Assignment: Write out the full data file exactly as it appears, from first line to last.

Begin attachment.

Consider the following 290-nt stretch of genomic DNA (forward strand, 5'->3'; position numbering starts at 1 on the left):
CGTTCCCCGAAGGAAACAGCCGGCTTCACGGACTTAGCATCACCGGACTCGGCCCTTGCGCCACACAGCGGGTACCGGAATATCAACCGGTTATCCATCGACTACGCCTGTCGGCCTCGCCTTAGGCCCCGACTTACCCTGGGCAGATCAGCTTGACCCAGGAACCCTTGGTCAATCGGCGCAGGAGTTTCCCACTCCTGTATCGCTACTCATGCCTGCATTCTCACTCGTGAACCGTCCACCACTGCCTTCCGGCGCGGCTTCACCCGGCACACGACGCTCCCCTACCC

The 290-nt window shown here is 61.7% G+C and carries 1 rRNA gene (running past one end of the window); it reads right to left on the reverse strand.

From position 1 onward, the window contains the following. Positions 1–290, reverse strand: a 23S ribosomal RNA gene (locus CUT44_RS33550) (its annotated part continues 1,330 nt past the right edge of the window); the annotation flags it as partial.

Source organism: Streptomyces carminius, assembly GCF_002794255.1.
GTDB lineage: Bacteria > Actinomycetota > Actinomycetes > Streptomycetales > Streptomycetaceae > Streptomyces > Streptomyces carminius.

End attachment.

Consider the following 290-nt stretch of genomic DNA (forward strand, 5'->3'; position numbering starts at 1 on the left):
CGTTCCCCGAAGGAAACAGCCGGCTTCACGGACTTAGCATCACCGGACTCGGCCCTTGCGCCACACAGCGGGTACCGGAATATCAACCGGTTATCCATCGACTACGCCTGTCGGCCTCGCCTTAGGCCCCGACTTACCCTGGGCAGATCAGCTTGACCCAGGAACCCTTGGTCAATCGGCGCAGGAGTTTCCCACTCCTGTATCGCTACTCATGCCTGCATTCTCACTCGTGAACCGTCCACCACTGCCTTCCGGCGCGGCTTCACCCGGCACACGACGCTCCCCTACCC

The 290-nt window shown here is 61.7% G+C and carries 1 rRNA gene (running past one end of the window); it reads right to left on the reverse strand.

From position 1 onward, the window contains the following. Positions 1–290, reverse strand: a 23S ribosomal RNA gene (locus CUT44_RS33550) (its annotated part continues 1,330 nt past the right edge of the window); the annotation flags it as partial.

Source organism: Streptomyces carminius, assembly GCF_002794255.1.
GTDB lineage: Bacteria > Actinomycetota > Actinomycetes > Streptomycetales > Streptomycetaceae > Streptomyces > Streptomyces carminius.